Regardless of the intent of the question, the question itself bears examination and re examination. As a professing Christian responsible for a compassion based ministry I need to regularly revisit how love and compassion are lived out among the people we serve. What does true compassion look like? Jesus said to forgive 70 X 7 times and to turn the other cheek. Our ministry is not sustainable if we don’t hold to some structure. Included among my responsibilities is providing a safe place for our clients. This is the issue I struggle with; how do I balance love, compassion and forgiveness alongside a determination to provide a healthy and safe place for our clients, letting them know that we are serious about providing such a place?

The following are the thoughts I keep in mind:

  1. Jesus did not always give what was requested. See Mark 10: 17 -27; story of the rich young ruler, or Luke 12:13, 14; Jesus is requested to arbitrate an inheritance
  2. Riverside Mission’s vision states, “Our goal is to restore dignity and purpose through freedom from poverty, addiction and hopelessness.” I need to ensure that behaviours allow us to achieve our goal and allow clients working toward this end to find success.
  3. I am responsible for the safety and well being of our clients and the Mission as a whole and therefore cannot allow behaviours that threaten that safety and well being.
  4. Expectations of behaviour are clearly spelled out and acknowledged by the client at the time of admission.

There are rules that guide us in making our decisions. Often there are specific circumstances and special needs to consider that require wisdom. Our goal is to take loving action but sometimes that actions requires us to sever the relationship. What kind of Christian am I? The kind who will try to do what is right though it may not always be popular.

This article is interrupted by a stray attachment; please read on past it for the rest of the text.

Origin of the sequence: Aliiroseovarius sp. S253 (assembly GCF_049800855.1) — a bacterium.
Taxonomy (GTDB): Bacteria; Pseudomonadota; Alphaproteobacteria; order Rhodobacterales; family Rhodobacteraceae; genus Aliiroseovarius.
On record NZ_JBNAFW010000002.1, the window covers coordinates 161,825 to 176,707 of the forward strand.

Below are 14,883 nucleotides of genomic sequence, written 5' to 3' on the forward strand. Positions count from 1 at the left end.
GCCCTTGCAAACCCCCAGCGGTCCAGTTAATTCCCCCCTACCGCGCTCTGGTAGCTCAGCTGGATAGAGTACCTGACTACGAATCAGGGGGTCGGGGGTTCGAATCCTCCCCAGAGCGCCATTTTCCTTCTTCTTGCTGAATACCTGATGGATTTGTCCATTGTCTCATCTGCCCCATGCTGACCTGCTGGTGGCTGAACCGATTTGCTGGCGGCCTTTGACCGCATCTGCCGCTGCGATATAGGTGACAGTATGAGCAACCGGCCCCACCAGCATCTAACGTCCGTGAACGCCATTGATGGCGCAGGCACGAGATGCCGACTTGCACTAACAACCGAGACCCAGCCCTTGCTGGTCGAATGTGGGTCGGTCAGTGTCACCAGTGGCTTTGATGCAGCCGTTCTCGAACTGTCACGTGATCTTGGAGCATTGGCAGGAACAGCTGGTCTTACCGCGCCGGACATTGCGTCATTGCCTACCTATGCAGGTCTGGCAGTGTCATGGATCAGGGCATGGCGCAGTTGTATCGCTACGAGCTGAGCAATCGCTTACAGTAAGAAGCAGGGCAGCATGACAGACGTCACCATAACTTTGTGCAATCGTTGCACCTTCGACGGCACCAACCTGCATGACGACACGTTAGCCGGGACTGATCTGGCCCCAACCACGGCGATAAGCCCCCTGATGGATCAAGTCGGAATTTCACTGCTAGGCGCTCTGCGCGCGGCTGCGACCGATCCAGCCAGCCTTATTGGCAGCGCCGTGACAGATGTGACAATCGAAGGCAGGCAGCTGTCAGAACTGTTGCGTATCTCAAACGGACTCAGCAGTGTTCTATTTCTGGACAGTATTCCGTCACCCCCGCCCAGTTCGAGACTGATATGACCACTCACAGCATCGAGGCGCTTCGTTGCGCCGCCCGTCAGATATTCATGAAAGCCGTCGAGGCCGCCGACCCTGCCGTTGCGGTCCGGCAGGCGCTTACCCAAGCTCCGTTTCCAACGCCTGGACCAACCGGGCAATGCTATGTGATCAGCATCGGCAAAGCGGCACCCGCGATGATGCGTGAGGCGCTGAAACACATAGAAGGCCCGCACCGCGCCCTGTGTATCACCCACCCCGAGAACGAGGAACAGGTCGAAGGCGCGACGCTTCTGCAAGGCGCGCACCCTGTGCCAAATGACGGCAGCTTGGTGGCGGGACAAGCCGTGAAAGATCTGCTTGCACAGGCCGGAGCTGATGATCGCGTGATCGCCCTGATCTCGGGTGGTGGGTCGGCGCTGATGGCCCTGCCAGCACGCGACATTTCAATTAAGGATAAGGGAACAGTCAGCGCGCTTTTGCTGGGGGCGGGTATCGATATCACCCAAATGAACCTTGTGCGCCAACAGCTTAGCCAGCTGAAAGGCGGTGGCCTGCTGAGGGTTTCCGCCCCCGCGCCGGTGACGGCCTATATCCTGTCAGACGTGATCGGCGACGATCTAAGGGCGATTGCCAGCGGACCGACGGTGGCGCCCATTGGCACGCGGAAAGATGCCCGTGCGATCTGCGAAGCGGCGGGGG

Scott Elger
Executive Director


Do We Have to Learn How to Love Ourselves First Before we Can Love Others? A Re-examining of the Great Commandment.

Much like the weather, we, God’s followers, go through different seasons. With each passing figurative season there are certain things we go through which result in us (hopefully) gaining a better understanding of what God places in front of us. With the current season that I find myself in, the overwhelming theme that God has placed in front of me is “clarity.” Clarity in regard to finding what specific problems plague us as an organization, clarity in regard to the overall vision of our specific ministry (and my part in how to fulfill this vision), clarity in regard to our specific needs at this present moment (and I haven’t even touched on clarity in a personal sense!). This season, over and over again, I am reminded for the need of clarity, and placing my focus upon what is important, while resisting the urge to deviate my attention to things outside of our (and my own personal) vision.

Jesus in Matthew 22 gave clarity in regard to what he considers to be most important. When asked by the expert in religious law “what is the most important commandment in the law of Moses?” Jesus replied, “Love the Lord your God with all your heart and with all your soul and with all your mind. This is the first and greatest commandment. And the second is like it: ‘Love your neighbour as yourself” (Matt. 22:37b-39). Thank you, Jesus, because if you’re anything like me you need to be reminded about what is absolutely most important on a consistent basis; especially during the times where different things are competing for my attention. You cannot read this passage and be unsure as to what is the most important of all the commandments; Jesus just does not give that option.